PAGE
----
With DrAzzy's suggestion, I decided to use the ATtiny1616 as the MCU for the first version of my project. I used the SOP-10 package to make assembly easier as I have yet to learn reflow soldering nor do I have a hot air station. Even though there exists the 3216 variant which costs a little more and has twice the memory, I didn't use it since I wanted to save every cent I can to fit my $2 constraint and instead try to obtain better and more reliable components from reputable manufacturers and distributors. I also felt that 16kB of program memory would be enough for basic education applications. I then created the schematic and PCB design files in EasyEDA, which I had to learn from scratch since I did not have prior experience. Thankfully there are a lot of resources around the internet that I easily found and heavily studied. I derived most of the design from the Chinese Nano clones, mostly using the same parts including the CH340G USB to serial converter (which is an excellent chip for its price). I had to fix some design flaws from those schematics though, like the RX and TX resistors between the serial converter and MCU.
In terms of design, I wanted it to look clean and have an intuitive pin layout. I also tried to minimize the number of components on top of the board to not intimidate beginners in handling electronics (The bottom is okay since there would be male headers guarding the components anyway). Since the ATtiny differs from the ATmega328p in terms of capabilities in each pin (with some analog pins also having PWM output) I did away with the Ax and Dx naming scheme and instead named the pins 0-16 that then have markings on them to specify their functions:
Before I finalized the PCB design and schematics, I first created a prototype on perfboard using some adapter boards and through-hole components (this step is REALLY, REALLY important. You should never risk ordering PCBs without making sure that it actually works). With this, I was able to troubleshoot and fix some more issues with the design. I then proceeded to order the PCBs through JLCPCB. I got the boards panelized to help keep the unit costs low.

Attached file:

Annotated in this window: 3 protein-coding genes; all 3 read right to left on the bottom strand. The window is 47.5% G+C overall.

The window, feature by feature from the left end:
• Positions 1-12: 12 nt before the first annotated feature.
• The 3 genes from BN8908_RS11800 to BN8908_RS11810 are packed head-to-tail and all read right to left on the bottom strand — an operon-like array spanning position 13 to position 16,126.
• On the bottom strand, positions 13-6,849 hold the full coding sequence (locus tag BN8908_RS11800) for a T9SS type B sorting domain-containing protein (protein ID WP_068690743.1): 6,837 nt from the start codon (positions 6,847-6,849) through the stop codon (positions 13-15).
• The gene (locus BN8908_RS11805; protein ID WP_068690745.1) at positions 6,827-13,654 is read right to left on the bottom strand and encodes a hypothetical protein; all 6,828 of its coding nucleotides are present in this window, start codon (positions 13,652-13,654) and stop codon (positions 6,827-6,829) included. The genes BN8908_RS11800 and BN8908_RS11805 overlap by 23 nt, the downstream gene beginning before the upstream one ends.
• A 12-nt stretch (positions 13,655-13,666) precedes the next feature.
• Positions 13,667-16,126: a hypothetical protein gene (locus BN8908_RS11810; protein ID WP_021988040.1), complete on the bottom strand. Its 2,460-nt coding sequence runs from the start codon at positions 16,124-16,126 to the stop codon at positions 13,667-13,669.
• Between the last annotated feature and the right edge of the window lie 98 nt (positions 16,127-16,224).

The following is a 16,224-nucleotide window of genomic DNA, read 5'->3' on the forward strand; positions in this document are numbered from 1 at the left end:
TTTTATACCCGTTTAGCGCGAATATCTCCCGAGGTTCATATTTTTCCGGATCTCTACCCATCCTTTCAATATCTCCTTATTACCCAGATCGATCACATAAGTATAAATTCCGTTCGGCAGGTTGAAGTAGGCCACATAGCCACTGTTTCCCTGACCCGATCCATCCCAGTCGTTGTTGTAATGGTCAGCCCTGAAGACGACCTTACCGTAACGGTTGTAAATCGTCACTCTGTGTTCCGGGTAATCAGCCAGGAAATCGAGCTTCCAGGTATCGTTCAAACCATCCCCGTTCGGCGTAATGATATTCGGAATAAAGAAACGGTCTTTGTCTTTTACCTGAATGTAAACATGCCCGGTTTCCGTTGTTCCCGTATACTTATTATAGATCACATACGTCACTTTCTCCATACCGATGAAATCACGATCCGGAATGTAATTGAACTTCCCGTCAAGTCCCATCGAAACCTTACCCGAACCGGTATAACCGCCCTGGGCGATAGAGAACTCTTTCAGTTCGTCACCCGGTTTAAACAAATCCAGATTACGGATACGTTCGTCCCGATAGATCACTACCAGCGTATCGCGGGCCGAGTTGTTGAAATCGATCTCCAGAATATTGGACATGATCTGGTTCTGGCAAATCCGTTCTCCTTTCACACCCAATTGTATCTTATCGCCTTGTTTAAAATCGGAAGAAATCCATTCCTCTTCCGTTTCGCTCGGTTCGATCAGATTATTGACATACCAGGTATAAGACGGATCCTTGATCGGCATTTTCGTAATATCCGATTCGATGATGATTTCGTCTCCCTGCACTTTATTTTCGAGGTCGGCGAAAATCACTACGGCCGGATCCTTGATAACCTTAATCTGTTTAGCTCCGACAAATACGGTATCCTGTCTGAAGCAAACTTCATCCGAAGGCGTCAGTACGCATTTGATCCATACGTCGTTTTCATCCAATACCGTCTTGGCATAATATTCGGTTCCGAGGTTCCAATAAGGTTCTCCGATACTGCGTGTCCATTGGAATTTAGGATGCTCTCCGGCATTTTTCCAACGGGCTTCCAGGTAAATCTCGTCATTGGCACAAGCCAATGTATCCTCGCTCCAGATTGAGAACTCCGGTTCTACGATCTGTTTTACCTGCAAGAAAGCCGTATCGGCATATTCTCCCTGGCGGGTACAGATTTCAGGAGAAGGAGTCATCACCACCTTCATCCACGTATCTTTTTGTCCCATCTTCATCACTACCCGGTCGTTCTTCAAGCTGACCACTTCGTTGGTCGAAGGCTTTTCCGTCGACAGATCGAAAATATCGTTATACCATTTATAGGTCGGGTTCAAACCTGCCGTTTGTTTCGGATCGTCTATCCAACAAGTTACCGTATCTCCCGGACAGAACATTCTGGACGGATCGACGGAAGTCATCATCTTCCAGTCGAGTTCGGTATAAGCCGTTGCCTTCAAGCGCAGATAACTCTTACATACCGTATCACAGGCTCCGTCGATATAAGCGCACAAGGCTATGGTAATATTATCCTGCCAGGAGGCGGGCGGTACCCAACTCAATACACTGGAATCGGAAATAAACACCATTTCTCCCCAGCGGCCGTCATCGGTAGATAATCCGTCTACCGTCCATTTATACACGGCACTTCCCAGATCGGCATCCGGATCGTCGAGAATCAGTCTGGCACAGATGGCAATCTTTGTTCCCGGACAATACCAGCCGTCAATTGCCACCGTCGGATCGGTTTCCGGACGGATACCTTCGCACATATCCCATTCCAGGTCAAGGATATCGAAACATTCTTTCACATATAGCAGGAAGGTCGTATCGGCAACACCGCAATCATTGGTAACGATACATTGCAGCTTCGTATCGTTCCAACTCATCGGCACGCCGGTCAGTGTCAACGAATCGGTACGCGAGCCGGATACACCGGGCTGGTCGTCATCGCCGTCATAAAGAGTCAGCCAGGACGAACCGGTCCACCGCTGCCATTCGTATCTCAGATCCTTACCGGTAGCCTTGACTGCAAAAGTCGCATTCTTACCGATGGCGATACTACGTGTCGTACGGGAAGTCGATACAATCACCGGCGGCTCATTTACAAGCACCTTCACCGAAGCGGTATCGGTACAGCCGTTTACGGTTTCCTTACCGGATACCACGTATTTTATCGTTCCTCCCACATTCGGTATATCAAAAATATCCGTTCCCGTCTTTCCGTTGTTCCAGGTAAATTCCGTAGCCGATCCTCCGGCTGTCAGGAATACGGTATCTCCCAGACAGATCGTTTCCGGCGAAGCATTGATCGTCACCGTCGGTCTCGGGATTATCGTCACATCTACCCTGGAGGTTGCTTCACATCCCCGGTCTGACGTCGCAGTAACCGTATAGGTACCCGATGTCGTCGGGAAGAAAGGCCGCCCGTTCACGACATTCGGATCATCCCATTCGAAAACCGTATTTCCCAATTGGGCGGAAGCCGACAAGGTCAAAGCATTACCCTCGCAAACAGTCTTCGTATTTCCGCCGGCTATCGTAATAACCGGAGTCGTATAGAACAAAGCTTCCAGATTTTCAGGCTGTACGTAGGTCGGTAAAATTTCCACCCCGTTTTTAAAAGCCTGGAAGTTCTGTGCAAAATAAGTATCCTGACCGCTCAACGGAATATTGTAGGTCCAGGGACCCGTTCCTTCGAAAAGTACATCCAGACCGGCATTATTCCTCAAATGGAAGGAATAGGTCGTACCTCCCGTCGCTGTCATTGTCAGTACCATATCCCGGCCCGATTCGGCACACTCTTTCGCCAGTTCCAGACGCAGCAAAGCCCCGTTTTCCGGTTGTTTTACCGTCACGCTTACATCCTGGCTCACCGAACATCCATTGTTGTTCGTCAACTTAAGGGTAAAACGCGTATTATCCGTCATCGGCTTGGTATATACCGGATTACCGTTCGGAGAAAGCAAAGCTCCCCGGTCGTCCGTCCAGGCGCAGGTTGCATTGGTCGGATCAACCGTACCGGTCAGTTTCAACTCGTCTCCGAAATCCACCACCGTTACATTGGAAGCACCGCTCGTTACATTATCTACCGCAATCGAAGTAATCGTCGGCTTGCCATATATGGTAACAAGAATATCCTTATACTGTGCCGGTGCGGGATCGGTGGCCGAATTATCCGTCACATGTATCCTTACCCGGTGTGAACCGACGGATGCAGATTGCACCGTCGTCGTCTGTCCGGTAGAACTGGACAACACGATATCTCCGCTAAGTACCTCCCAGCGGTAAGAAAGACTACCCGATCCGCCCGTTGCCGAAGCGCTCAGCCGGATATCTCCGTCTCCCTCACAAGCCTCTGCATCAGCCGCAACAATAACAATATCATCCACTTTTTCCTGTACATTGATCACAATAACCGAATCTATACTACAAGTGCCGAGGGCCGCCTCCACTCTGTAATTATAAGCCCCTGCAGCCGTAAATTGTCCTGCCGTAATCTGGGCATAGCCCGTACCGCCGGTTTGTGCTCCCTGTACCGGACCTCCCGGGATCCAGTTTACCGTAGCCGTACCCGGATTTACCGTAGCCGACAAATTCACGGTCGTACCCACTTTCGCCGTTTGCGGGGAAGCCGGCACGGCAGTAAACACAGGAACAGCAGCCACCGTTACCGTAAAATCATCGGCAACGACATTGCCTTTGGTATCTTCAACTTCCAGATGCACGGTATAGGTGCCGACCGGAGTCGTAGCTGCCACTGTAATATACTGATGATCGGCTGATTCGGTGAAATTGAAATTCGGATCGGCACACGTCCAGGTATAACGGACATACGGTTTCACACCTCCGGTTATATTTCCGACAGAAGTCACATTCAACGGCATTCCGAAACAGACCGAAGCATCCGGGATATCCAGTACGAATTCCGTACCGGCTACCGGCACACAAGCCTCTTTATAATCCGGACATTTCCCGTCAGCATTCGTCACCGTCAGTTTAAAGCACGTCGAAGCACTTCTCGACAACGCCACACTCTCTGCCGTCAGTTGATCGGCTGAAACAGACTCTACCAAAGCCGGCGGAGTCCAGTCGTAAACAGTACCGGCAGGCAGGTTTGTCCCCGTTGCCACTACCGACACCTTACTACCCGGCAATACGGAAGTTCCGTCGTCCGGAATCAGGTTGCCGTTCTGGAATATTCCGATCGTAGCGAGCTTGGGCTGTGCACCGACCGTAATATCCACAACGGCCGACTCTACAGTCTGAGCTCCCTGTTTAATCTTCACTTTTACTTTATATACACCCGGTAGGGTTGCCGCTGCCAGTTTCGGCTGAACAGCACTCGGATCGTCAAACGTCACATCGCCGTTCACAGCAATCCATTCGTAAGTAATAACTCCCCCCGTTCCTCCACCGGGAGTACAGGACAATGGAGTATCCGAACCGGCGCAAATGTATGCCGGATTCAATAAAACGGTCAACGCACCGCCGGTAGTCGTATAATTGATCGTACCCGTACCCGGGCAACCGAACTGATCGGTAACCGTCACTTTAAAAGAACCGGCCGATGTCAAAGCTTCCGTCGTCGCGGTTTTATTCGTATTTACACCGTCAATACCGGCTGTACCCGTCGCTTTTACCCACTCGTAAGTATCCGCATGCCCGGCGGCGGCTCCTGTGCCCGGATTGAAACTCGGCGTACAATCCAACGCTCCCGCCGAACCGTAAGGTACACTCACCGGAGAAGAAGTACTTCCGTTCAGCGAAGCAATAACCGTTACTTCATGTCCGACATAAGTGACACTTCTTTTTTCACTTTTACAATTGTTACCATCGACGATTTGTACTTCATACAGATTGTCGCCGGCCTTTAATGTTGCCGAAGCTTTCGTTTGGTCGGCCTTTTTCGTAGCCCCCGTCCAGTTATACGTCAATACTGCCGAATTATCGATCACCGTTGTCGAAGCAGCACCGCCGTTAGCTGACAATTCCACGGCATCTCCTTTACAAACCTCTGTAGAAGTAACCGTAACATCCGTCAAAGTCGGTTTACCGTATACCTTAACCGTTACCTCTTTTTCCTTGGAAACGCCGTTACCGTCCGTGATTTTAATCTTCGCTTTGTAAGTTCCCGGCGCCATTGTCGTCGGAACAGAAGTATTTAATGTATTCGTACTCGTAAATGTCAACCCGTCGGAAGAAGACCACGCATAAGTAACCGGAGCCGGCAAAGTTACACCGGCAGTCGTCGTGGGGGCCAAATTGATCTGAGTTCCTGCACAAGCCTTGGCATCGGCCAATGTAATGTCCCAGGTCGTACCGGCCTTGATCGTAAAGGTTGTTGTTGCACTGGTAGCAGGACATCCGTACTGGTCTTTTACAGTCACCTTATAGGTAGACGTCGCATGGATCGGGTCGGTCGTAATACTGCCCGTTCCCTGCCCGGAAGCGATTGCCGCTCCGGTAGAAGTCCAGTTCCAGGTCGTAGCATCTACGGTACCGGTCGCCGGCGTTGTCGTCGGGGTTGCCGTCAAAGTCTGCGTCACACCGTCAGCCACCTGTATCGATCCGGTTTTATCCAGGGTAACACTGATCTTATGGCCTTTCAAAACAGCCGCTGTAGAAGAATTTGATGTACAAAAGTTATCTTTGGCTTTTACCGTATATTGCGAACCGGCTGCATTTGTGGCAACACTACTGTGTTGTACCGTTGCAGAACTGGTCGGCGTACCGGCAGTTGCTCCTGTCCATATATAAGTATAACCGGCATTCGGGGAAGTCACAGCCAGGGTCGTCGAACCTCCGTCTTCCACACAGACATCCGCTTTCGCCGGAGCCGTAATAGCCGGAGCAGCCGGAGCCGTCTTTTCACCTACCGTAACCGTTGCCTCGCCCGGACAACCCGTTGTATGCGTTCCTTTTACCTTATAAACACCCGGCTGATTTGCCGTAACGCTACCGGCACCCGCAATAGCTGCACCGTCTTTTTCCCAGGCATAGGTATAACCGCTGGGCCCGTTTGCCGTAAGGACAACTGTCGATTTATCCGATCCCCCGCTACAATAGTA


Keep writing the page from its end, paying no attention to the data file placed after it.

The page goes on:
All of the boards I've assembled so far have had their components hand-soldered since I have not yet done reflow soldering. During my first attempts at assembling the boards, I broke individual boards from the panel and assembled them one by one. Each board probably took about an hour at most to assemble. To help in assembly, I made a crude assembly jig that also doubled as a UPDI programmer using perfboard and some machined male headers to keep the board in place and ensure electrical contact during programming. I used jtag2updi as the programmer with schematics and the code here. After an initial batch of boards, I then proceeded to assemble boards 3 at a time, and then 5 at a time. I have yet to assemble 10 boards in a panel in one go but I guess that's probably more efficient.
Once all the components are soldered in place (save one jumper resistor at the bottom of the board connecting the reset/UPDI pin to the auto-reset circuit), I then proceeded to burn bootloaders to the board. As of right now, I still haven’t placed the jumper resistors yet as I’m still burning bootloaders that do not disable the UPDI pin for easier troubleshooting/programming as I mess around with the options within megaTinyCore (and I am yet to test the boards).
To set my boards apart from the generic Chinese clones, I'd like thoroughly test them first (Especially if I do sell these things). I'm still in the process of creating a crude testing jig for the boards. Aside from checking the 5V regulator output, I'm currently planning to do an LED light-up test for each pin but I also want to do more complicated testing wherein a Nano would send commands to it via Serial (since if it accepts code through the bootloader I'd assume that those pins are fine right?) and the board would do things such as turning pins high or low with the Nano reading the status of each pin or vice versa with LED's indicating the status of the testing process. Any suggestions/ideas are welcome!
Well, that's it so far. I'd probably update you guys on the testing jig or board revisions when I finally get the energy to work on the project again. I'm currently been taking a break and focusing on other projects at the moment but I thought I'd share this one with you.